Windows Phone Challenges for Microsoft
When it comes to Windows Phone 7, Microsoft is making headway. But it still has a ways to go, especially in the area of apps.
I have a huge family. All of my relatives who have smartphones -- including my nieces, nephews, sisters and even my father -- sport a Google Android-based device or an Apple iPhone. Me, I have a Windows Phone.
I'm a developer and it's often hard to separate from that position and put myself in the role of an end user. But lately I've been trying to do just that with my phone. It seems that outside of the development world the Windows Phone just hasn't picked up steam. This is simply what I've observed on my own, it's not a scientific analysis. I love the UI of my Windows Phone, I truly do. I actually enjoy using it much more than my previous iPhones. So why don't I see Windows Phones in the wild as much as the other devices, and what would it take to change that?
Other platforms had a head start, but that's no excuse now; it's been a year since Windows Phone debuted. So is it the marketing? Is it the carriers? I think it comes down to three things: what's cool, which phone has the most enjoyable experience and which platform has the best apps.
Don't underestimate the coolness factor of a smartphone. My nieces and nephews probably wouldn't go out in public without an Android smartphone or an iPhone. Once my family hits their cell phone eligibility age, they seem to clamor for these status symbols. Windows Phone isn't even on their list. There are a variety of reasons, but however you slice it, most students from junior high school all the way through college simply don't want a Windows Phone.
This cool factor isn't just limited to kids, either. Most adults think of a phone as a status symbol, too. So why isn't Windows Phone cool? I'm not sure, but the addition of devices like Nokia Lumia should make Windows Phone part of the conversation when it comes to cool smartphones.
The user experience is an area where I think Windows Phone really stands out from the crowd. I personally love the user experience, and I'm not alone. Other people who use it rave about the screen, the UI, its performance, the animations, live tiles, pinning, background tasks, notifications, call quality and almost everything when it comes to how it works. I enjoy using my Windows Phone and that's the big reason I keep it. But the user experience, although superior in my opinion, is not enough of a catalyst on its own to make Windows Phone the No. 1 smartphone. The iPhone and Android phones also offer excellent user experiences (albeit different ones) and that's part of the problem.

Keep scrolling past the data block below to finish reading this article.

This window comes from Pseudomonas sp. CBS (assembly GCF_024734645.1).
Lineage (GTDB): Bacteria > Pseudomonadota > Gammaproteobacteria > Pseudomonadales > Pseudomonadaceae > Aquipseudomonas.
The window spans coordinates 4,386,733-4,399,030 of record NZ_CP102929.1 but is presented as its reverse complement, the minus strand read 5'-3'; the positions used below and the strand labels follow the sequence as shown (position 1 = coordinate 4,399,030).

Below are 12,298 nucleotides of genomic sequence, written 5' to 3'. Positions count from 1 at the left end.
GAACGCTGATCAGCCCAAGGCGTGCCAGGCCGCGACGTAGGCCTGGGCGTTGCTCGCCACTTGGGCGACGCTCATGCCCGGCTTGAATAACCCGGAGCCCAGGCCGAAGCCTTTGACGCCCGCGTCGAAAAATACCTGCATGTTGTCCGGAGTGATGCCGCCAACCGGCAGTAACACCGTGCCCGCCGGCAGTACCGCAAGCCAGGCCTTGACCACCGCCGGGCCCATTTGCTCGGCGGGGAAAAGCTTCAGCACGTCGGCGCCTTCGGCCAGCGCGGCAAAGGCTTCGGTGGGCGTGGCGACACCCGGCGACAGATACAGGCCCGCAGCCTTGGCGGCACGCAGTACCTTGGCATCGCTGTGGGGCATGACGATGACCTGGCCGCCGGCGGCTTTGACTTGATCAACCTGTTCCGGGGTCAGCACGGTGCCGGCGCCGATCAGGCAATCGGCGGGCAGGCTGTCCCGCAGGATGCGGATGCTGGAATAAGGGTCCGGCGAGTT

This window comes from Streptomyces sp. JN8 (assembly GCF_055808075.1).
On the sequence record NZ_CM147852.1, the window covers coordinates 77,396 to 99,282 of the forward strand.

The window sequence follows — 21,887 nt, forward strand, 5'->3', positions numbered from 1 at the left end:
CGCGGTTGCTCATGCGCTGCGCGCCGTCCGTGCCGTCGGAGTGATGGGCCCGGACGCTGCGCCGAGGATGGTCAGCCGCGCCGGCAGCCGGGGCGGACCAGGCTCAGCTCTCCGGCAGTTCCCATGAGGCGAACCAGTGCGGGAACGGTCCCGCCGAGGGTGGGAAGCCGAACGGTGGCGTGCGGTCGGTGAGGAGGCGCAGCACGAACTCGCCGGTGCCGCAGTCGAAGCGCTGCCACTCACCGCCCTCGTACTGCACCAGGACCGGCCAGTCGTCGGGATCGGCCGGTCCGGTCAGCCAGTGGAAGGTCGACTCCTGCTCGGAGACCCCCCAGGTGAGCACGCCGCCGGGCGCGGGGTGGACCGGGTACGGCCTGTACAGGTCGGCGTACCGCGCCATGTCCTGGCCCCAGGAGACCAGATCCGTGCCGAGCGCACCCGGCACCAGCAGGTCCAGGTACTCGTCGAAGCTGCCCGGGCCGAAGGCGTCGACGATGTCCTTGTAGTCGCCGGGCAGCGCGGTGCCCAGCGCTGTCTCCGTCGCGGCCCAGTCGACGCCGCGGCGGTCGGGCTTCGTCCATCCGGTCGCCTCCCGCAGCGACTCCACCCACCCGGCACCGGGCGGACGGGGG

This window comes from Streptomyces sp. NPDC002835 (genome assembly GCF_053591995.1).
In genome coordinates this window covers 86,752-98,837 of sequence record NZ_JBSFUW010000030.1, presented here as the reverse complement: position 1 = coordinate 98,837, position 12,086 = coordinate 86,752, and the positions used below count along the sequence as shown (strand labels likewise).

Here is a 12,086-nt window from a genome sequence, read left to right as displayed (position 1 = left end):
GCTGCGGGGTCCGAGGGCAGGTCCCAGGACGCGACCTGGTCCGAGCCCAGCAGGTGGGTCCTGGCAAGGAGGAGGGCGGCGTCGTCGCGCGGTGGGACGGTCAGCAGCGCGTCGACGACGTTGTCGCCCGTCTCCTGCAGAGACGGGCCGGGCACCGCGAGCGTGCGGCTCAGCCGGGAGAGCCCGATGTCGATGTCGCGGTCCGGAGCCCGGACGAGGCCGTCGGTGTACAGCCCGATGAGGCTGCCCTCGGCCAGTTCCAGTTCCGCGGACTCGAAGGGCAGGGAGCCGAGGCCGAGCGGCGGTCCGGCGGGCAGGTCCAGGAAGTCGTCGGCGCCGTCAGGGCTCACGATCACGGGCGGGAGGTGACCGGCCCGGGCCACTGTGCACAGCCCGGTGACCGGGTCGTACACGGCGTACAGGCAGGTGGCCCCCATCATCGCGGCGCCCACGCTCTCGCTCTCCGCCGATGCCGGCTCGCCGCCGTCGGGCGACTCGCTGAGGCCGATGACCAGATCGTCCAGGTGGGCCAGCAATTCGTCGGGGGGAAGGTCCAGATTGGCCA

The third aspect is the apps. Here is where Windows Phone falls behind the competition. The app stores for all three phones are on par with each other in terms of the high percentage of apps you likely will never want nor use. But when it comes to finding the apps you really want, Windows Phone is still hit or miss. I use a lot of very cool apps in the store daily, but gaps clearly exist.
Try to find a big bank app for your Windows Phone. Some are available in the Windows Phone Marketplace, but many mobile banking apps from major financial institutions are not. Most banks, however, consider it necessary to have an app for the iPhone or Android-based device. This is just one example, but it seems to happen a lot when I go to look for an app that I know exists for the iPhone. Over the past year, the app gap has shrunk, but it's still a concern. The folks at Microsoft are doing a great job of trying to get key apps into the Windows Phone Marketplace and they are making headway, but it's definitely not there yet.
In the meantime, the development community has done a good job of helping to fill some of the void while we wait for the official apps.
These aren't easy problems to solve, but the Windows Phone team has done a lot to try to address them and has made progress. Some of these issues stem from the chicken-and-egg scenario: you can't get companies to create apps until you get users; you can't get users without the apps. Others, such as coolness factor, are much harder to combat. The good news is that the Windows Phone has a fantastic UI, a great team behind the phone in both marketing and engineering, and some compelling reasons to think the future might be bright (Nokia for one). But for now, when I go visit with my nieces and nephews, all I see are fruits and robots. And that is Papa's Perspective.
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